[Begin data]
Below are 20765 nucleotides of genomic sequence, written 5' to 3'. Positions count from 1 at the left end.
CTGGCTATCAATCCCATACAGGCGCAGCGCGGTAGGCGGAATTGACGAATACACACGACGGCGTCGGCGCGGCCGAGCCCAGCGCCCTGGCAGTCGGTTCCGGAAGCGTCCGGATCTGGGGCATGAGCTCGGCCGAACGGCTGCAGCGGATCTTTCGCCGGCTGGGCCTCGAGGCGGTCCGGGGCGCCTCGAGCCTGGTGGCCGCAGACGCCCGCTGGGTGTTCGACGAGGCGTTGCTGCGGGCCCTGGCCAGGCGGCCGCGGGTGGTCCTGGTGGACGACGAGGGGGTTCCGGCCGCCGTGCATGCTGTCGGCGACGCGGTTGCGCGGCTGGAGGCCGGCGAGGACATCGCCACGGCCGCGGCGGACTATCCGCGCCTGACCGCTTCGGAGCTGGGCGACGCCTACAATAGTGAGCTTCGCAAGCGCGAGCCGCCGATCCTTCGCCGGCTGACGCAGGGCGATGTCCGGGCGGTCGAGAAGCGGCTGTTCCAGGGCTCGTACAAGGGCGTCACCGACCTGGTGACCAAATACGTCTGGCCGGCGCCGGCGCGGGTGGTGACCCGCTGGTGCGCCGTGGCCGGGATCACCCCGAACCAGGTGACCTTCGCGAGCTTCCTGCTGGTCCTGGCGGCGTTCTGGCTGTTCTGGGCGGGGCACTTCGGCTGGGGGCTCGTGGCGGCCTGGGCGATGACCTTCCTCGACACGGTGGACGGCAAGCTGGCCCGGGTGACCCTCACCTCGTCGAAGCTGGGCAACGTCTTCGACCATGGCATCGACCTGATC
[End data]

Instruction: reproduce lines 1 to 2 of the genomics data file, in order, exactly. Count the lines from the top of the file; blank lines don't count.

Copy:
Below are 20765 nucleotides of genomic sequence, written 5' to 3'. Positions count from 1 at the left end.
CTGGCTATCAATCCCATACAGGCGCAGCGCGGTAGGCGGAATTGACGAATACACACGACGGCGTCGGCGCGGCCGAGCCCAGCGCCCTGGCAGTCGGTTCCGGAAGCGTCCGGATCTGGGGCATGAGCTCGGCCGAACGGCTGCAGCGGATCTTTCGCCGGCTGGGCCTCGAGGCGGTCCGGGGCGCCTCGAGCCTGGTGGCCGCAGACGCCCGCTGGGTGTTCGACGAGGCGTTGCTGCGGGCCCTGGCCAGGCGGCCGCGGGTGGTCCTGGTGGACGACGAGGGGGTTCCGGCCGCCGTGCATGCTGTCGGCGACGCGGTTGCGCGGCTGGAGGCCGGCGAGGACATCGCCACGGCCGCGGCGGACTATCCGCGCCTGACCGCTTCGGAGCTGGGCGACGCCTACAATAGTGAGCTTCGCAAGCGCGAGCCGCCGATCCTTCGCCGGCTGACGCAGGGCGATGTCCGGGCGGTCGAGAAGCGGCTGTTCCAGGGCTCGTACAAGGGCGTCACCGACCTGGTGACCAAATACGTCTGGCCGGCGCCGGCGCGGGTGGTGACCCGCTGGTGCGCCGTGGCCGGGATCACCCCGAACCAGGTGACCTTCGCGAGCTTCCTGCTGGTCCTGGCGGCGTTCTGGCTGTTCTGGGCGGGGCACTTCGGCTGGGGGCTCGTGGCGGCCTGGGCGATGACCTTCCTCGACACGGTGGACGGCAAGCTGGCCCGGGTGACCCTCACCTCGTCGAAGCTGGGCAACGTCTTCGACCATGGCATCGACCTGATC